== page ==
The Royal Belgian Mint have issued a new gold coin that pays homage to a young woman who is regarded as one of Belgium’s heroines. Gabrielle Petit (1893–1916) lost her life during the Great War as a spy for the British Secret Service. A Belgian woman, she was recruited by British intelligence to provide vital information about Imperial German troop movement as well as their numbers and locations. She is remembered for her services to the war effort.
The coin’s reverse design depicts Petit as seen from the statue dedicated to her memory in 1923. The years 1916 and 2016 are placed on either sides of Petit’s effigy. The text VERZETSHELDIN – HÉROÏNE DE LA RÉSISTANCE appears along the upper edge of the design, with GABRIELLE PETIT appearing below the design.
The obverse design includes the denomination of 100 EURO, which is placed to the left of the map of Europe. The three versions of the country’s name (Belgique, Belgie, and Belgien) appear below the map as a typographic composite: BELGI with the three suffixes—QUE, E, and EN—stacked at the end. The mintmark of the new Belgian mint master appears just below the year of issue.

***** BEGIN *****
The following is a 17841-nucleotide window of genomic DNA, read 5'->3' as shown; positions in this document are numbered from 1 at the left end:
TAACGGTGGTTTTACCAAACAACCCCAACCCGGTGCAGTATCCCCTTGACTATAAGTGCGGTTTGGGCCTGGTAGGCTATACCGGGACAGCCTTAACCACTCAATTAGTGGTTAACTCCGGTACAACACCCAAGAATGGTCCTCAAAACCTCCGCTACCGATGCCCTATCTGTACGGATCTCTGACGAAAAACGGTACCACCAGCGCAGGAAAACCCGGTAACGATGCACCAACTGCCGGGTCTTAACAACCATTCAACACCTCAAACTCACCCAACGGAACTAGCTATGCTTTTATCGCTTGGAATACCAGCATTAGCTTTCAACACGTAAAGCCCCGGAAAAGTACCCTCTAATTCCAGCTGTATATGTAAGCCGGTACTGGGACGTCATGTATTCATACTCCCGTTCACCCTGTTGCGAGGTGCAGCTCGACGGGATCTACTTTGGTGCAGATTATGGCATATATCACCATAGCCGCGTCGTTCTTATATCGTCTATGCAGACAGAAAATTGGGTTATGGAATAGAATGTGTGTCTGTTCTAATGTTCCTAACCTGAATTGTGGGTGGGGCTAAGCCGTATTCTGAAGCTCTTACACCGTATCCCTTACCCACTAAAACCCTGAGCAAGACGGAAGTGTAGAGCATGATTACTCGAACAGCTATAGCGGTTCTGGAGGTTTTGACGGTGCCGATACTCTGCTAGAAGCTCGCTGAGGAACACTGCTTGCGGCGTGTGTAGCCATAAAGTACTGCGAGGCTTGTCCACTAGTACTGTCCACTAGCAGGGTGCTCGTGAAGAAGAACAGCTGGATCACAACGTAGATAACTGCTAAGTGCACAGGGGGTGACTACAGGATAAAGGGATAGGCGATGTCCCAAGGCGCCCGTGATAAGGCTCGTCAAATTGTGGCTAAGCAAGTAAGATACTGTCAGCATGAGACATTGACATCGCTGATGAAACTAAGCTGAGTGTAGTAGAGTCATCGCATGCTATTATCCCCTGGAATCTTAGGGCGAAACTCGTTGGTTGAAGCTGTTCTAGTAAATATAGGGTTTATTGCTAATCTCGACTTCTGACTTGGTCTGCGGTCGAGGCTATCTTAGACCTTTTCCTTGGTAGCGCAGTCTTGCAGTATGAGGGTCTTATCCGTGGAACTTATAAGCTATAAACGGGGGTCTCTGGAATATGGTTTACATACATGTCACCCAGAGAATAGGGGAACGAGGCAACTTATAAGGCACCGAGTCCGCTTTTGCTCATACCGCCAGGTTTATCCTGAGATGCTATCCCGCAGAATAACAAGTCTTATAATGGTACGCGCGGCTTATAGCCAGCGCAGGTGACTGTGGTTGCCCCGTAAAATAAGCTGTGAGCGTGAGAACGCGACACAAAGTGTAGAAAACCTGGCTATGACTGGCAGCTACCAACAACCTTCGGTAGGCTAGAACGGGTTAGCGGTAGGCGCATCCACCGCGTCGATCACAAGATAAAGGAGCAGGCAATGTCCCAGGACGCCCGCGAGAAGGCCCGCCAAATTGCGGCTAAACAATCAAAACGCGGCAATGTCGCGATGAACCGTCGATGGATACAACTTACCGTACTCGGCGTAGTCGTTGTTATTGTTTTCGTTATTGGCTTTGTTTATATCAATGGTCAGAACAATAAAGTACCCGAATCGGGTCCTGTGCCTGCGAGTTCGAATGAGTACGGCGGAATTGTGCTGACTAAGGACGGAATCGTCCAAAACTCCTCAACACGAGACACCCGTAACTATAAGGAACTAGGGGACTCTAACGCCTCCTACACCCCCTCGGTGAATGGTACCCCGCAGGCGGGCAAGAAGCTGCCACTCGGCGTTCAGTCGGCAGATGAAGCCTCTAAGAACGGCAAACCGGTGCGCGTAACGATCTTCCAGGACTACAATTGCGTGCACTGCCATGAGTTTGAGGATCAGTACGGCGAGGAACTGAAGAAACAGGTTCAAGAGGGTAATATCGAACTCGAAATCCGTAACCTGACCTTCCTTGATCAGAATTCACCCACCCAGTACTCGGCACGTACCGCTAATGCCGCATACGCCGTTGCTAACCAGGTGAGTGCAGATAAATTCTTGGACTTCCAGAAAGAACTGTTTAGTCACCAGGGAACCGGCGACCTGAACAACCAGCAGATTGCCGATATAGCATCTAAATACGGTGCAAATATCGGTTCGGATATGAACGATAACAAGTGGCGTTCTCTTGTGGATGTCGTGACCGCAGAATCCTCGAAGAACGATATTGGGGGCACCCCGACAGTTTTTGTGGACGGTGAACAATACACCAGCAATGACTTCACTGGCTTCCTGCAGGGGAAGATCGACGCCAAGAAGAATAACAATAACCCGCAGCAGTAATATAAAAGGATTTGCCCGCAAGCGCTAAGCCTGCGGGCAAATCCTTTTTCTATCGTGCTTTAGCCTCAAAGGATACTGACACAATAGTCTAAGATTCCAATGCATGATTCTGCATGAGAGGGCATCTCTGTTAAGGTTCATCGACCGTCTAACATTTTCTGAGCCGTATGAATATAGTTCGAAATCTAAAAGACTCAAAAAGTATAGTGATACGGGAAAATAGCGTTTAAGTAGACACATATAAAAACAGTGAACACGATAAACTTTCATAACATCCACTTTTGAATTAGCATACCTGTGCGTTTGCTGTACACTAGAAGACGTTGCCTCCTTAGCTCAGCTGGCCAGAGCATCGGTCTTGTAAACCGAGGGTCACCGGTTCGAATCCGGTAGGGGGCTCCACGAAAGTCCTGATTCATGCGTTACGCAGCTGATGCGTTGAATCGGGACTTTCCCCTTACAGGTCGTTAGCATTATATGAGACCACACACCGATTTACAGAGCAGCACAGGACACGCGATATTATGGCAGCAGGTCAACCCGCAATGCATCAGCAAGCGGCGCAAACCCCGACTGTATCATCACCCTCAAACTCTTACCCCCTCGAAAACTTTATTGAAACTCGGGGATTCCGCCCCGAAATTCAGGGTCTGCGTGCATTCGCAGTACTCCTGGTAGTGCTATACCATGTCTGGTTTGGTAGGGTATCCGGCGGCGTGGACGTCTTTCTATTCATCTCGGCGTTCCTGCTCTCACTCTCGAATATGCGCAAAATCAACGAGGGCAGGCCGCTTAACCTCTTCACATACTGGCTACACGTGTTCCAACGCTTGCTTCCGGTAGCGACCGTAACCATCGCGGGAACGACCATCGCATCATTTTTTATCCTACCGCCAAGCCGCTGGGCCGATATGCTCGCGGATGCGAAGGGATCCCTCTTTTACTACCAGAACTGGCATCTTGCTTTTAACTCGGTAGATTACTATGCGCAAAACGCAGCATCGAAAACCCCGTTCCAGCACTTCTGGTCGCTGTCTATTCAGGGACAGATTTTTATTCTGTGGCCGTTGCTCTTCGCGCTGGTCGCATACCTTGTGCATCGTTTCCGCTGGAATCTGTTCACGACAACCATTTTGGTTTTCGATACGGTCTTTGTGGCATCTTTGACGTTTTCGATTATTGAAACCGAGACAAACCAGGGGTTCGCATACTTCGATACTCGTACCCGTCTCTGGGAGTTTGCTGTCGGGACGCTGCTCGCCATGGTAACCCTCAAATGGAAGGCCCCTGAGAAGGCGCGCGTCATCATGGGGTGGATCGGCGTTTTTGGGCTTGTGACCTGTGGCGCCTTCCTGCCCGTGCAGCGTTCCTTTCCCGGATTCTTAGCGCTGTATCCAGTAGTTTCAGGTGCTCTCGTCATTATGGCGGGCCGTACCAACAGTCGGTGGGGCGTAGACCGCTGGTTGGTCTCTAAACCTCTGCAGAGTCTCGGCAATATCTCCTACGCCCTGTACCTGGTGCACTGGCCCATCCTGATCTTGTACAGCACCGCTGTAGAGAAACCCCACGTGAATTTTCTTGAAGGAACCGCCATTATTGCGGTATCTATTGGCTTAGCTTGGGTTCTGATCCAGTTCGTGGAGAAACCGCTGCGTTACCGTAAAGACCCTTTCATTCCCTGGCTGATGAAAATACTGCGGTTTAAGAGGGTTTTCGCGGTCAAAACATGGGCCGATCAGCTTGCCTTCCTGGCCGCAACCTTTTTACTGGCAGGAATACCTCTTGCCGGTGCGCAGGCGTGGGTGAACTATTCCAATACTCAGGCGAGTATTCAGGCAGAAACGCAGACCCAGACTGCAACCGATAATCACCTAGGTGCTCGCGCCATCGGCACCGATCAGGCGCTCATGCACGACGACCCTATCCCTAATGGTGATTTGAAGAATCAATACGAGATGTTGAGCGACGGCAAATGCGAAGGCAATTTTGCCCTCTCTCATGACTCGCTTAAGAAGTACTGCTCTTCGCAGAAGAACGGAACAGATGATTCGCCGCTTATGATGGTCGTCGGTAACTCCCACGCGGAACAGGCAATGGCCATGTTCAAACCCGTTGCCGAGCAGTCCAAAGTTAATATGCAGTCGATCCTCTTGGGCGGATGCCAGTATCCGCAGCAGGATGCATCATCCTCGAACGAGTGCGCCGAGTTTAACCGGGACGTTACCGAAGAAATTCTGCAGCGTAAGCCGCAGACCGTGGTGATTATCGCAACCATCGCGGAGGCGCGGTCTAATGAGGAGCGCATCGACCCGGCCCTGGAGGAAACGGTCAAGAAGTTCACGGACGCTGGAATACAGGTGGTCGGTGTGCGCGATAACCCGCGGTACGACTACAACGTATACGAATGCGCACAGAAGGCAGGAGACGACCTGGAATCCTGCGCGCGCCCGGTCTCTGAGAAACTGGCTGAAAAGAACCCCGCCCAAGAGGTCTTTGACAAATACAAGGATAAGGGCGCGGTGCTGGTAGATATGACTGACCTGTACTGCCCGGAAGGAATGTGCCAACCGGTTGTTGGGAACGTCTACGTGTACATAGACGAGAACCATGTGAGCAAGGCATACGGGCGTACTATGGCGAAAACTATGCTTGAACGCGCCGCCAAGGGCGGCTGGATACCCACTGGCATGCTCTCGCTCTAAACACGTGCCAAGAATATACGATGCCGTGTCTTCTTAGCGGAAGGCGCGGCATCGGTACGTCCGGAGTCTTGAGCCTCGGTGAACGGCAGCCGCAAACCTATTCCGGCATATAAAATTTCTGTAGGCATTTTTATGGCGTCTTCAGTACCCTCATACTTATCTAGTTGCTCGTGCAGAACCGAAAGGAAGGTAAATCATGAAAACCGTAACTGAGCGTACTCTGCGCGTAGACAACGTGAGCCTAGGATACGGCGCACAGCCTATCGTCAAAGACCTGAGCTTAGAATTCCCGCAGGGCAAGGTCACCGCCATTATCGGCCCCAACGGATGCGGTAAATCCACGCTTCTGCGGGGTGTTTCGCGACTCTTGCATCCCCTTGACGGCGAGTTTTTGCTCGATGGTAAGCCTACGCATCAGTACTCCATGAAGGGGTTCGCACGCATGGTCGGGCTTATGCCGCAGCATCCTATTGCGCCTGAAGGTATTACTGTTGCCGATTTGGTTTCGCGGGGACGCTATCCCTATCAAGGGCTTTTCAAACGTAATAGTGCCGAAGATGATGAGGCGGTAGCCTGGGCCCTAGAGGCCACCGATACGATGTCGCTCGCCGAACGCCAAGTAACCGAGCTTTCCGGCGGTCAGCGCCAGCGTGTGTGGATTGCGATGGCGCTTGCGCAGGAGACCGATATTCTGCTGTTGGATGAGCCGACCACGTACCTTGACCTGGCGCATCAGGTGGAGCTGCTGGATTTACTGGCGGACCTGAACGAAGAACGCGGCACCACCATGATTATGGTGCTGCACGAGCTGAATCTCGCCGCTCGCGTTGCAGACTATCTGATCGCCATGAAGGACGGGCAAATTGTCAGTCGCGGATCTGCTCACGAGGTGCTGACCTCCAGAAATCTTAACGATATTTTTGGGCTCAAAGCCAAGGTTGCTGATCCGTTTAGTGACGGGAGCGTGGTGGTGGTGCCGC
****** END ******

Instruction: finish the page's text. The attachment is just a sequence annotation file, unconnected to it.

|€100||.999 gold||15.5 g||29 mm||Proof||300|
Each coin is enclosed in a Perspex or Lucite capsule and placed within a polished-wood, custom-branded presentation case. For more information on this and other coins offered by the Royal Mint of Belgium, please visit their website. International orders dispatched where applicable.
A Spy at Twenty-One